“Burke shows again that he’s not just a comic genius, but also a fine dramatic writer and storyteller.” – Booklist. “Prose both scabrous and poetic.” – Publishers Weekly. “Proust meets Chandler over a pint of Guinness.” – Spectator. “Among the most memorable books of the year, of any genre.” – Sunday Times. “A hardboiled delight.” – Guardian. “Imagine Donald Westlake and Richard Stark collaborating on a screwball noir.” – Kirkus Reviews. “A cross between Raymond Chandler and Flann O’Brien.” – John Banville.
Thursday, July 19, 2007
Remembrance Of Almond Buns Past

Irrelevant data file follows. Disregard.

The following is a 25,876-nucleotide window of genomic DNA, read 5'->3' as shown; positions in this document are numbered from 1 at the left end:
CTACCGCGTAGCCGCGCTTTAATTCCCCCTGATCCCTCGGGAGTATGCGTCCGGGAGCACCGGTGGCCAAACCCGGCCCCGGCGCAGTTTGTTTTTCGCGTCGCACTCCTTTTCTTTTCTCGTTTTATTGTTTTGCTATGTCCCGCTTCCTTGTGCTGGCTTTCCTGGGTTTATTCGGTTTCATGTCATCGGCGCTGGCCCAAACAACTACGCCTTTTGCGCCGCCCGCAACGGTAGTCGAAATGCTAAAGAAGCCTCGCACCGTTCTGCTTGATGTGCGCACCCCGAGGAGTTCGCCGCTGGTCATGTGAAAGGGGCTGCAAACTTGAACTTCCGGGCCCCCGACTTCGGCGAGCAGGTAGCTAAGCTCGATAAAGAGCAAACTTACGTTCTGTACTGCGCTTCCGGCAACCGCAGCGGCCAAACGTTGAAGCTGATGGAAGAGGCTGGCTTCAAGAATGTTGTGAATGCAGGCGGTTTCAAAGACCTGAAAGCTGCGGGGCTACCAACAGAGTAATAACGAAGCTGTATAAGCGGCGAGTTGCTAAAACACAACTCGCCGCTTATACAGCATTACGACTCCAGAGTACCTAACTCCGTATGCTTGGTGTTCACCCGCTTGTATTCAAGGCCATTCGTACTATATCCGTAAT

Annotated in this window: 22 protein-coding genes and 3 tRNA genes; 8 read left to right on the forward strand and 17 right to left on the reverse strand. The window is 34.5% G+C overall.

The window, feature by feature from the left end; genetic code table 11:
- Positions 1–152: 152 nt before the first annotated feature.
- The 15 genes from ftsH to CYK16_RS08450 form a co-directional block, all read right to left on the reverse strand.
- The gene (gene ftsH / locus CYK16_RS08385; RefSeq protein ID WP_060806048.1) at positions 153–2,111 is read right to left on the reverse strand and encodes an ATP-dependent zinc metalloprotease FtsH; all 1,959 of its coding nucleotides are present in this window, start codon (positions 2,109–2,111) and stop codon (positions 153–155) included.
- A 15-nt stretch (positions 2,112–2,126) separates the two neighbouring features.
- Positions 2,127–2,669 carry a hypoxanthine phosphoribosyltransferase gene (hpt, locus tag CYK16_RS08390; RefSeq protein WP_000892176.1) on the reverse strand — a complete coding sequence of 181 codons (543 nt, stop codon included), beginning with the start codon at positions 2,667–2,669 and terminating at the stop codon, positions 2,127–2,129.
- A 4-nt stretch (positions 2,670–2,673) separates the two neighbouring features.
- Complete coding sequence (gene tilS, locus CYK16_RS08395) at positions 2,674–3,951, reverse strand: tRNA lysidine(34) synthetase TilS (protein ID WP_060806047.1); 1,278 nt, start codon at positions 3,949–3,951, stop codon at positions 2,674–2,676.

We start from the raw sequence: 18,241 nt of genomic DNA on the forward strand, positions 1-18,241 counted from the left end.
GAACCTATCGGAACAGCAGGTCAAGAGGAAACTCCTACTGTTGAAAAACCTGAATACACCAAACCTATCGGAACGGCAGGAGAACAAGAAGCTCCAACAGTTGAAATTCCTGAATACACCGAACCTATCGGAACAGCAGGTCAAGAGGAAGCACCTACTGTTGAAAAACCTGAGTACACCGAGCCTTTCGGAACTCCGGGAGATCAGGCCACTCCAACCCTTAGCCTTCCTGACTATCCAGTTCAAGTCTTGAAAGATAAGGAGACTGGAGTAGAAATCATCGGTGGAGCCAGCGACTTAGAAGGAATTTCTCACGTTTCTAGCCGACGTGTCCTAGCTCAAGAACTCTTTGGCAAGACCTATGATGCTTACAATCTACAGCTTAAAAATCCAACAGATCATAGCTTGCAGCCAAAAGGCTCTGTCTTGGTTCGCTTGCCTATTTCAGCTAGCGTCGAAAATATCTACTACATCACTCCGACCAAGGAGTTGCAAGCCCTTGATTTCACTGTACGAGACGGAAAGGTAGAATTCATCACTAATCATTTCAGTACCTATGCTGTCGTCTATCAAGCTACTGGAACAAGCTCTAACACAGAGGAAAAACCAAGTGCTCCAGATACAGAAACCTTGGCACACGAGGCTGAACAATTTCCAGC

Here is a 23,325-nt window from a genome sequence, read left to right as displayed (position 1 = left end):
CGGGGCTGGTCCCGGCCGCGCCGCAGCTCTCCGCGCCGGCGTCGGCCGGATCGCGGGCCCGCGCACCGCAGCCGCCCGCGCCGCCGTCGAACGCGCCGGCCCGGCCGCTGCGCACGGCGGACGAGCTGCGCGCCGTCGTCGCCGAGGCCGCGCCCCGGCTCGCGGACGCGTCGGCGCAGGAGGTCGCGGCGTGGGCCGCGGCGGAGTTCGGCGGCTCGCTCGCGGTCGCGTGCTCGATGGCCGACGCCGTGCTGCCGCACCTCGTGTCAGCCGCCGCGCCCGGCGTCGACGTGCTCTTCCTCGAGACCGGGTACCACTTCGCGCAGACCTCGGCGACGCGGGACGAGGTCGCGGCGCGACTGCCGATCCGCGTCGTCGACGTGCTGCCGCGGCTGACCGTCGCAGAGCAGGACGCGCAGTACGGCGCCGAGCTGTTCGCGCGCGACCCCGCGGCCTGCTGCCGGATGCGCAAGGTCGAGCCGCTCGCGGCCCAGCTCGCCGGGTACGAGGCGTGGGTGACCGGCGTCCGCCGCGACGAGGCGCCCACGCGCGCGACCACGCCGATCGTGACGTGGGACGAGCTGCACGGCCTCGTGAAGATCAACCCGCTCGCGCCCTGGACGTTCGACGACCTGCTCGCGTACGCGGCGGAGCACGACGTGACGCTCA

Philip Davison’s (right) The Book-Thief’s Heartbeat (1981) is one of our favourite novels of Dublin, a snapshot of a time and place long gone ever since the Celtic Tiger chewed up and spat out the old Bewley’s on Grafton Street, haven to its hero, the job-dodging, almond bun-scoffing Oliver Power. Students looking to write a thesis on the impact of the Celtic Tiger on Irish fiction might want to consider Davison as a subject: The Book-Thief’s Heartbeat was a beautifully weighted piece of whimsical comedy which sank without a trace, while his crime writing has gone from strength to strength in the last decade. “Each word in this bleakly humorous novel promises to explode and bring light to the shadows. Philip Davison’s control is that of a spymaster, deftly arranging inconspicuous elements into a thrilling whole ... Davison never fails to surprise, compel and intrigue with dry philosophy and grim wit,” reckoned the Times Literary Review of A Burnable Town (2006), while the Independent on Sunday weighed in with “Davison is at his best when he’s writing about the nuances of human behaviour … some thoroughly compelling scenes … cracking dialogue.” So when is Davison – variously compared to Graham Greene, Sam Beckett and John Le Carré – likely to grace us with the fifth instalment in his globe-trotting Harry Fielding series? Give us a call, Phil: we’ll hook up in Bewley’s for an almond bun.